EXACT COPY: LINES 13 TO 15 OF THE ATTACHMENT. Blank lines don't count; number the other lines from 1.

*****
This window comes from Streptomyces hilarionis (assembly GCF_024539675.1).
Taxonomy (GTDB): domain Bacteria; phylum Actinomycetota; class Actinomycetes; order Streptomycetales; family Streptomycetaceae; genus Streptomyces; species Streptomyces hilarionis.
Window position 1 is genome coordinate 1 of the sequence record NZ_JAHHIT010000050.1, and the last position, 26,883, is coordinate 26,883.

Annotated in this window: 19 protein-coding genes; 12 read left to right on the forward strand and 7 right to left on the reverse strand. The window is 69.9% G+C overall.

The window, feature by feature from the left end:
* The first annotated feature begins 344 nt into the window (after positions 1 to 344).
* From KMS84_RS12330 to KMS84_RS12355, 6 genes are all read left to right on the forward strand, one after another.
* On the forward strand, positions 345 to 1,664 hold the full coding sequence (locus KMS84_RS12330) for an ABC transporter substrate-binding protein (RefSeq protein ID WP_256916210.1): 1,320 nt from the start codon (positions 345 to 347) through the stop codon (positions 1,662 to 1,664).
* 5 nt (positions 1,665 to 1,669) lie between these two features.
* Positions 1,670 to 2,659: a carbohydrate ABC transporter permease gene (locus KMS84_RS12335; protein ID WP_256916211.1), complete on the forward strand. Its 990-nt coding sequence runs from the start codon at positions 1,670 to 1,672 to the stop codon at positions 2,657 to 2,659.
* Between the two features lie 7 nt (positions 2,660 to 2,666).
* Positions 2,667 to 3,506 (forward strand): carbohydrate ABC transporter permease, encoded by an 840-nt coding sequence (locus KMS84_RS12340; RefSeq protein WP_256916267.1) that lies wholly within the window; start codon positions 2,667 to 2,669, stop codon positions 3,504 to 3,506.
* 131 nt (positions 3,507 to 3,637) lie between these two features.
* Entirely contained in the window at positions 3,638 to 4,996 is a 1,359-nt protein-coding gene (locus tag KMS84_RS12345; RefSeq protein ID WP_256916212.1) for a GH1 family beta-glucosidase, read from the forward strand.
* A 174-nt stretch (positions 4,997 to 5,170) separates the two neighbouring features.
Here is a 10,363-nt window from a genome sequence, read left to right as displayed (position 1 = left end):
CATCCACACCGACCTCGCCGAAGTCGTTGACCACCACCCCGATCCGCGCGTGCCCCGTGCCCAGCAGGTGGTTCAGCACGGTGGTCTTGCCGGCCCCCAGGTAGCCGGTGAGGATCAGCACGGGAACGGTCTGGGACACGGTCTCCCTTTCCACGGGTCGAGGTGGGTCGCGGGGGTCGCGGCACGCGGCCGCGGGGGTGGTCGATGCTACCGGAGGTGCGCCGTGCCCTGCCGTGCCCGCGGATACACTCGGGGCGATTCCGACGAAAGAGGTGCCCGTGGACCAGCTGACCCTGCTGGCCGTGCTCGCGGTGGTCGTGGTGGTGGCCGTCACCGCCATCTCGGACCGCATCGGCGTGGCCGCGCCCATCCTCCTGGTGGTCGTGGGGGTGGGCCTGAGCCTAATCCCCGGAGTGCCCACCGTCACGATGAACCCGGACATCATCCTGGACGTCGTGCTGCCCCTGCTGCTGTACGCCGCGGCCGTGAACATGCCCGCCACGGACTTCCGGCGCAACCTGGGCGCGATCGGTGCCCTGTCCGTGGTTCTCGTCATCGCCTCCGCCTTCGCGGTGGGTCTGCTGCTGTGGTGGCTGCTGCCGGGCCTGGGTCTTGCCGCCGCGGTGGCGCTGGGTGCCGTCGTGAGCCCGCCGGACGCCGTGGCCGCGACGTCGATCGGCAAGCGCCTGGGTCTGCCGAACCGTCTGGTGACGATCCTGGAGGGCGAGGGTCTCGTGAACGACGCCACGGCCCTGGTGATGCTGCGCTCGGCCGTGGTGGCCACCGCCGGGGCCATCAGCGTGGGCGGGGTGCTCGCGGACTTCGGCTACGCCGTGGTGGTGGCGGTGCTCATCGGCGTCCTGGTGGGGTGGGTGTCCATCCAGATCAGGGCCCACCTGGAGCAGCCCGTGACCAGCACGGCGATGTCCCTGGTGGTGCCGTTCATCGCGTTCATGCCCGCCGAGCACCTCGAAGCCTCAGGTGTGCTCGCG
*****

* 131 nt (positions 3,507 to 3,637) lie between these two features.
* Entirely contained in the window at positions 3,638 to 4,996 is a 1,359-nt protein-coding gene (locus tag KMS84_RS12345; RefSeq protein ID WP_256916212.1) for a GH1 family beta-glucosidase, read from the forward strand.
* A 174-nt stretch (positions 4,997 to 5,170) separates the two neighbouring features.